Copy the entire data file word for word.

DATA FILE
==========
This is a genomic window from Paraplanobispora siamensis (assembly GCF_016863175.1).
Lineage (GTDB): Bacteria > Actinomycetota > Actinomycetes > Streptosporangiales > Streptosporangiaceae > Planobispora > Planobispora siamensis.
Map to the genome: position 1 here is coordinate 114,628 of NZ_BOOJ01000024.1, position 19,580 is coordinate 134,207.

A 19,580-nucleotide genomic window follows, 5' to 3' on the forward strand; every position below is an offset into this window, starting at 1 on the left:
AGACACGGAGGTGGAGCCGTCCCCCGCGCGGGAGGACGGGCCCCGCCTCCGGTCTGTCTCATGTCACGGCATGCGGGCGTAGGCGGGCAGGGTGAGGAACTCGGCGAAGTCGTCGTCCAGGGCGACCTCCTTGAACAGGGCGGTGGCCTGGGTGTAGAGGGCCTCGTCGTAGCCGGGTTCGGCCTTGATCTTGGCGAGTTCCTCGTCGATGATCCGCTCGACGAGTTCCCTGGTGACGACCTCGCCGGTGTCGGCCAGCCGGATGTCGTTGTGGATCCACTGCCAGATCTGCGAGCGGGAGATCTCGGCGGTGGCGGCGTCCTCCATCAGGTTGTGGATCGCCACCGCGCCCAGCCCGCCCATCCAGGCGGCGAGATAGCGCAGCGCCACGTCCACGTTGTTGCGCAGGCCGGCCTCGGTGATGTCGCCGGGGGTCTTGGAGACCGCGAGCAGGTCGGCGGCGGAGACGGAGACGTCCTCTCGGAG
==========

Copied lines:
This is a genomic window from Paraplanobispora siamensis (assembly GCF_016863175.1).
Lineage (GTDB): Bacteria > Actinomycetota > Actinomycetes > Streptosporangiales > Streptosporangiaceae > Planobispora > Planobispora siamensis.
Map to the genome: position 1 here is coordinate 114,628 of NZ_BOOJ01000024.1, position 19,580 is coordinate 134,207.

A 19,580-nucleotide genomic window follows, 5' to 3' on the forward strand; every position below is an offset into this window, starting at 1 on the left:
AGACACGGAGGTGGAGCCGTCCCCCGCGCGGGAGGACGGGCCCCGCCTCCGGTCTGTCTCATGTCACGGCATGCGGGCGTAGGCGGGCAGGGTGAGGAACTCGGCGAAGTCGTCGTCCAGGGCGACCTCCTTGAACAGGGCGGTGGCCTGGGTGTAGAGGGCCTCGTCGTAGCCGGGTTCGGCCTTGATCTTGGCGAGTTCCTCGTCGATGATCCGCTCGACGAGTTCCCTGGTGACGACCTCGCCGGTGTCGGCCAGCCGGATGTCGTTGTGGATCCACTGCCAGATCTGCGAGCGGGAGATCTCGGCGGTGGCGGCGTCCTCCATCAGGTTGTGGATCGCCACCGCGCCCAGCCCGCCCATCCAGGCGGCGAGATAGCGCAGCGCCACGTCCACGTTGTTGCGCAGGCCGGCCTCGGTGATGTCGCCGGGGGTCTTGGAGACCGCGAGCAGGTCGGCGGCGGAGACGGAGACGTCCTCTCGGAG